why do some companies seem to just coast into China while others stumble in and never recover? What more should we be writing about to help those seeking to do business in China or to sell to China?
Dan, you’ve hit the nail on the head once again. The non-business aspects of business are so much more often the sources of business failure than the numbers/dollars/dates. I’m constantly amazed at how many foreign clients will say to me about their Chinese counter part, “Yea, they agree with how we do business, but our relationship is worth so much to them that we’re not worried about them doing X.” And then it happens and they’re shocked that money wasn’t the most important (actually it likely was, they just figured out how to make it without the foreign company).
Like what you’ve read about in New Guinea, China to has different reactions to Westerization/modernization—not the least of which is the rise of (actually continuation of) Chinese Nationalism, that often manifest itself as spats of anti-foreigner racism. These attitudes are very close to the surface for many Chinese and can be expressed in myriad ways that will affect business but never show up in any due diligence report. Experiences that we’ve seen over the years include: Chinese not wanting to see foreign companies prosper (relative to Chinese), Chinese managers/owners not willing to work directly with foreigners, openly admitted anger that foreigners marry Chinese women, and a number of other personal issues. While racism can be the worst case scenario, to say that it’s uncommon is a bit naive, I think.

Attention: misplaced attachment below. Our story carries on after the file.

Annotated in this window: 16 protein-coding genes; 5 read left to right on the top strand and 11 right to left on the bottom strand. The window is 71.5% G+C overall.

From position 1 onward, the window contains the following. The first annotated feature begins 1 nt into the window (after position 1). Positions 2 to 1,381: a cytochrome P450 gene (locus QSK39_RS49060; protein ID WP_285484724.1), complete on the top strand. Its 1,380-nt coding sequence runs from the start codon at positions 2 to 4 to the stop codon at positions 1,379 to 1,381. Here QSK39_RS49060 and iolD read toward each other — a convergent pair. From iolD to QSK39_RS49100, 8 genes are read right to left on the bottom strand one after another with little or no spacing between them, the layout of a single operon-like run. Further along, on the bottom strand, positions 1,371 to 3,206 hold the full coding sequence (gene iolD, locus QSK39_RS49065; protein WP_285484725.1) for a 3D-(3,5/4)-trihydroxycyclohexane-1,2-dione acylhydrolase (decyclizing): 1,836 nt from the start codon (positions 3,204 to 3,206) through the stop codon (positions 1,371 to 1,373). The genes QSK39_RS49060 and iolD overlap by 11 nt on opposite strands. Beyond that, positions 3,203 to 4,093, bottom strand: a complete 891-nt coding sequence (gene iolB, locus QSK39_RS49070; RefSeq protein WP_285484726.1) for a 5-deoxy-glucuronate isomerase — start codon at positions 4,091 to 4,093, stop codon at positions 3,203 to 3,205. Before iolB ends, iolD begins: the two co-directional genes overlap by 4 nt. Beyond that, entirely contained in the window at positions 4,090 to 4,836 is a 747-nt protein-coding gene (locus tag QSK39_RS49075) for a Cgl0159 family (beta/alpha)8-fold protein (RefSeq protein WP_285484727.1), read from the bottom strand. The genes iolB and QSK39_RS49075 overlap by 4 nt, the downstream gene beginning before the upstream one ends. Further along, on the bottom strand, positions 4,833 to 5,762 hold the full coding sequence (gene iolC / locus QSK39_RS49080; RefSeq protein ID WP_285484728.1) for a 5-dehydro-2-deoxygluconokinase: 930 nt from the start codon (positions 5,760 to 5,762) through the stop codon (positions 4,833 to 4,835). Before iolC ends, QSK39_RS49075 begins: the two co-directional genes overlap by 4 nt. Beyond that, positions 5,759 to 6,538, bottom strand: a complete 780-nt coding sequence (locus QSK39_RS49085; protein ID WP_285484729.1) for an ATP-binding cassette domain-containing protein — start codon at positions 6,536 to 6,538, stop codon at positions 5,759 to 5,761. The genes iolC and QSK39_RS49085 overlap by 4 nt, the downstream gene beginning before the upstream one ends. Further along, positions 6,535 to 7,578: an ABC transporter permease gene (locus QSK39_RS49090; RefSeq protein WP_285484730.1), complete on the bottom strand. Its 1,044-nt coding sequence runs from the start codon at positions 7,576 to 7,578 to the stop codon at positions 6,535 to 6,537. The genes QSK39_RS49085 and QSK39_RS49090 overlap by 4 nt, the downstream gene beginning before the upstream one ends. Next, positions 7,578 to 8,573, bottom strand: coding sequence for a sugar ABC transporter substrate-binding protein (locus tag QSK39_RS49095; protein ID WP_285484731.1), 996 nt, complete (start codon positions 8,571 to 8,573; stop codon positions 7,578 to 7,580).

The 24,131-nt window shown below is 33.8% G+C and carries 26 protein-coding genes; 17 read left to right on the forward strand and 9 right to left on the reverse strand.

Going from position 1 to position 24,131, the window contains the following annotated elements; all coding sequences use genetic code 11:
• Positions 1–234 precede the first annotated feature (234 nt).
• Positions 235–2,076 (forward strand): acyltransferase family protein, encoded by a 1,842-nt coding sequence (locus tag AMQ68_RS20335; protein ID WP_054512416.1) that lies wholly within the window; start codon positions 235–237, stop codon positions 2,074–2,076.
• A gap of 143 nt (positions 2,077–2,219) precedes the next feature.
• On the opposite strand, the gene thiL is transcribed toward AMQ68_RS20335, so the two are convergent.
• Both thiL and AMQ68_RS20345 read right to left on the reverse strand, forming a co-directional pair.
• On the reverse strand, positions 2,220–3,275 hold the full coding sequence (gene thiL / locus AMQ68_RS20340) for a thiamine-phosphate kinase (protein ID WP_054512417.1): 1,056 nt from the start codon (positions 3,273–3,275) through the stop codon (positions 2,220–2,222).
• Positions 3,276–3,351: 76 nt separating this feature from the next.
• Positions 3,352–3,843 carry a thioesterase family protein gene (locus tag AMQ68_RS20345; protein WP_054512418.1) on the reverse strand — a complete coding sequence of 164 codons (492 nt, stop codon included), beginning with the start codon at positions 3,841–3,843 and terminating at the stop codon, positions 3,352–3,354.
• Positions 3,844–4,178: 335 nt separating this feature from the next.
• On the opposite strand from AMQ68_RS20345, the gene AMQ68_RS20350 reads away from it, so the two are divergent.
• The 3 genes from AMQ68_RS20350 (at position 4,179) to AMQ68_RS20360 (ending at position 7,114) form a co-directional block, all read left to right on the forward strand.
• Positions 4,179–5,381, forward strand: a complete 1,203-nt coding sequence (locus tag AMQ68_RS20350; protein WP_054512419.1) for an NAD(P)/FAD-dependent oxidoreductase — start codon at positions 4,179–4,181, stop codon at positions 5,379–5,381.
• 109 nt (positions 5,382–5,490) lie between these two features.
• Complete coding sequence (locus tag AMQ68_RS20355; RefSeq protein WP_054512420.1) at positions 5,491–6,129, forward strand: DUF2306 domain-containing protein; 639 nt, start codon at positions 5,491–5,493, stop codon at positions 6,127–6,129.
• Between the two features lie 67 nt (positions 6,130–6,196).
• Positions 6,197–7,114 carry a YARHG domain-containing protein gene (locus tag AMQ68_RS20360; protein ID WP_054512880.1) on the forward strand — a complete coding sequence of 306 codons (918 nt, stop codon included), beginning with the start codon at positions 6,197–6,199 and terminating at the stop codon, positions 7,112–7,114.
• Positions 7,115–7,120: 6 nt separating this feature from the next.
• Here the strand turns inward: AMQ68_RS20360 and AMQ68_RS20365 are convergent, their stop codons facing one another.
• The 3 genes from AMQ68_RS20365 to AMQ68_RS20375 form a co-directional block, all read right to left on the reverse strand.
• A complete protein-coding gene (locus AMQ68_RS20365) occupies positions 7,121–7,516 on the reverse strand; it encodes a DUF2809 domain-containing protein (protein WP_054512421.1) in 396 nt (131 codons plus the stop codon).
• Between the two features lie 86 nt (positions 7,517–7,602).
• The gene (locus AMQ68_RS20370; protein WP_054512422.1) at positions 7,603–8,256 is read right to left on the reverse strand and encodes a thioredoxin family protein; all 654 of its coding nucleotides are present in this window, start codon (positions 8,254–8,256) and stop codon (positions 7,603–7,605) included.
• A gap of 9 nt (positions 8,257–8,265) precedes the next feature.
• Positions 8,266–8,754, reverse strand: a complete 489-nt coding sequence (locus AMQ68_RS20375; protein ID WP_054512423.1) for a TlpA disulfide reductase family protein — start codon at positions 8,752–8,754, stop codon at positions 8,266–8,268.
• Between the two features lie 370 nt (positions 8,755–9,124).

Less personally offensive, but no-less destructive to business success would be business goals and objectives of local workers, political leaders and/or factory management that conflict with the business goals of the foreigner partner/buyer. These are often never identified in any business meetings and are only understood after the fact as bits and pieces of previous experiences are revealed by individuals and the larger context is understood in greater detail.
For example, how both groups of workers and factories managers deal with holidays, over-time demands, rejected product, and criticism of work quality are examples of things that happen on almost every project that are almost always at odds with what foreign companies expect. The ages, education and experience levels are radically different in various parts of China and so expectations for factories in Guangzhou cannot be transferred wholesale to Chongqing or Ningbo—yet many foreign companies are doing just that; “Going to China,” as if it’s just one big homogenous industrial zone.
There are too many example to cite but in the last ten years, my experience has been that “non-business” factors are much more likely to sink projects than are the numbers/dollars/dates (as those are usually contracted out clearly before hand). As you continue to identify these cultural issues for your business professionals, you’ll save them time and money. Keep up the good work!